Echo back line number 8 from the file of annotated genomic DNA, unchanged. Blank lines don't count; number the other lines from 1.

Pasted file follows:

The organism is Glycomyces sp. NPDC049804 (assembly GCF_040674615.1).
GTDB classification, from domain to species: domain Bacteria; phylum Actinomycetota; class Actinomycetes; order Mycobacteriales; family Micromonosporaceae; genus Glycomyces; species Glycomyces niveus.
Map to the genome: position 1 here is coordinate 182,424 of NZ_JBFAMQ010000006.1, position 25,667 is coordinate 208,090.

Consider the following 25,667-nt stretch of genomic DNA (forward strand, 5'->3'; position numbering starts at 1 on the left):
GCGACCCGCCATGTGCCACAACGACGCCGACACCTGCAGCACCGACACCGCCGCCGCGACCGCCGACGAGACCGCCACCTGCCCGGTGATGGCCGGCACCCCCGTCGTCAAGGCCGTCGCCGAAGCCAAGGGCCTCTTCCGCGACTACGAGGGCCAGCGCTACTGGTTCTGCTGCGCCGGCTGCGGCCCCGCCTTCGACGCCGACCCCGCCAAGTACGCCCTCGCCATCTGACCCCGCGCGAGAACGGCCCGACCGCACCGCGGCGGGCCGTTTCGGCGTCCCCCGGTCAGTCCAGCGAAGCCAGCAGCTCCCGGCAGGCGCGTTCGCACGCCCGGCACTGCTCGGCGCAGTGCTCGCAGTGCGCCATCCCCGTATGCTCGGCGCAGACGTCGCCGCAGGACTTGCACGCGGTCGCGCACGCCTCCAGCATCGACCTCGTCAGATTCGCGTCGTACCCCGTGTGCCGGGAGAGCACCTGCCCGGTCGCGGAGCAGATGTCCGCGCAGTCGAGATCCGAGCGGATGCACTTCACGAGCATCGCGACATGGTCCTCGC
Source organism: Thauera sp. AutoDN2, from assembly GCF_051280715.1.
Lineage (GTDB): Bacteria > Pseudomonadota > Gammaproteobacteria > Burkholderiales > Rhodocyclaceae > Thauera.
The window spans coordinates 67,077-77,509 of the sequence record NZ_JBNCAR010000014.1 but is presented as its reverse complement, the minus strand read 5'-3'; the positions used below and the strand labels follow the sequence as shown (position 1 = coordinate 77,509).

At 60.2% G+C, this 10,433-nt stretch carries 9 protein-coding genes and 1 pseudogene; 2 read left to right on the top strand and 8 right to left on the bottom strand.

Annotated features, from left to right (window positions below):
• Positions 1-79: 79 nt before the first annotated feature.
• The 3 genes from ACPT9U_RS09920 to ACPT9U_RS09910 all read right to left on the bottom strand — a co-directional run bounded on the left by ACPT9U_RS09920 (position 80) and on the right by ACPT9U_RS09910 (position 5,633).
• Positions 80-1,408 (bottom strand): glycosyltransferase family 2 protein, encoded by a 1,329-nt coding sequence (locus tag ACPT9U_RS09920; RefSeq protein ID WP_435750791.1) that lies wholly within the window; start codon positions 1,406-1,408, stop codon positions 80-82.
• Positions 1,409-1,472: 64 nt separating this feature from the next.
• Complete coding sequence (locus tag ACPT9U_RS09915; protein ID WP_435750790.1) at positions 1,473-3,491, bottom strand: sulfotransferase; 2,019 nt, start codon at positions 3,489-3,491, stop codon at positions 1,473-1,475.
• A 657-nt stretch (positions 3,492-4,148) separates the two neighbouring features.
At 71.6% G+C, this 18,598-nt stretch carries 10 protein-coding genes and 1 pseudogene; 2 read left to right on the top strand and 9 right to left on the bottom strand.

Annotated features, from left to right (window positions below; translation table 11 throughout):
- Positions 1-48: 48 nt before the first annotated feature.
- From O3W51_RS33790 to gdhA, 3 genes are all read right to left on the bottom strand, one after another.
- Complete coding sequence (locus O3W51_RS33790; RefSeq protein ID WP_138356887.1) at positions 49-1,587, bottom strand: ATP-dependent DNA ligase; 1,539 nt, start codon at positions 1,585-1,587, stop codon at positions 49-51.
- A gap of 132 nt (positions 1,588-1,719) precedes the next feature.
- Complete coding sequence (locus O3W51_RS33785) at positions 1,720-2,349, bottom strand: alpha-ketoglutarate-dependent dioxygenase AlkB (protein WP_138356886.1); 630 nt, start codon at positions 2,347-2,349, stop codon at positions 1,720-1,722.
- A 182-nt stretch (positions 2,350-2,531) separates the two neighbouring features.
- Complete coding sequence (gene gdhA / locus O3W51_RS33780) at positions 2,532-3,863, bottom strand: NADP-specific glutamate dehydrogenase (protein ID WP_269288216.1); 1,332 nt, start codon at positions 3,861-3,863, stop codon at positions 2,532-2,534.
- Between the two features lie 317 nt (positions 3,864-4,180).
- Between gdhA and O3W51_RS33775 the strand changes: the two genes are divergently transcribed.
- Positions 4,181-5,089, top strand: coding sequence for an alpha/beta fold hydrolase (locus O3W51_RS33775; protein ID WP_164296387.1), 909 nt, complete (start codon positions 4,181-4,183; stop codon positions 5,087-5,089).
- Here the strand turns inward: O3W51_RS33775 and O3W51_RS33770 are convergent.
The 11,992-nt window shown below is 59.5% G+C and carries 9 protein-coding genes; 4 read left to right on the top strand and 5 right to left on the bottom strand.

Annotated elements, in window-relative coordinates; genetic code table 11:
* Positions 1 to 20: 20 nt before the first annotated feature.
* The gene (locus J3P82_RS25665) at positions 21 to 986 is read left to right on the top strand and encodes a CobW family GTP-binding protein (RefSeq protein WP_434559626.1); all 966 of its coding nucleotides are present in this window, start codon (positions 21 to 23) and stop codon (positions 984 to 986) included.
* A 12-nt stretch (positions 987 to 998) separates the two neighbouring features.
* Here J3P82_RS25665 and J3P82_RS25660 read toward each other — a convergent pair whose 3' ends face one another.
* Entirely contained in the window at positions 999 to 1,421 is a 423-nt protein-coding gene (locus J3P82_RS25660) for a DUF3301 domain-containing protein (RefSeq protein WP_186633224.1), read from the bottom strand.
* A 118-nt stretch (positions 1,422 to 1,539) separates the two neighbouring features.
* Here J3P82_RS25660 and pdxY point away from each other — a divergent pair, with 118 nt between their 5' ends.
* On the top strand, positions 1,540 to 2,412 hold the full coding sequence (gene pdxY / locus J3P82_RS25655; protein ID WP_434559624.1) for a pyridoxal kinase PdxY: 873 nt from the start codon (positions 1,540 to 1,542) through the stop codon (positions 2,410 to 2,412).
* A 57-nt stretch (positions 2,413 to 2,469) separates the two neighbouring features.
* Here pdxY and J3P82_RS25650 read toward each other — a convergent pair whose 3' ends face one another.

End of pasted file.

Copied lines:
The window spans coordinates 67,077-77,509 of the sequence record NZ_JBNCAR010000014.1 but is presented as its reverse complement, the minus strand read 5'-3'; the positions used below and the strand labels follow the sequence as shown (position 1 = coordinate 77,509).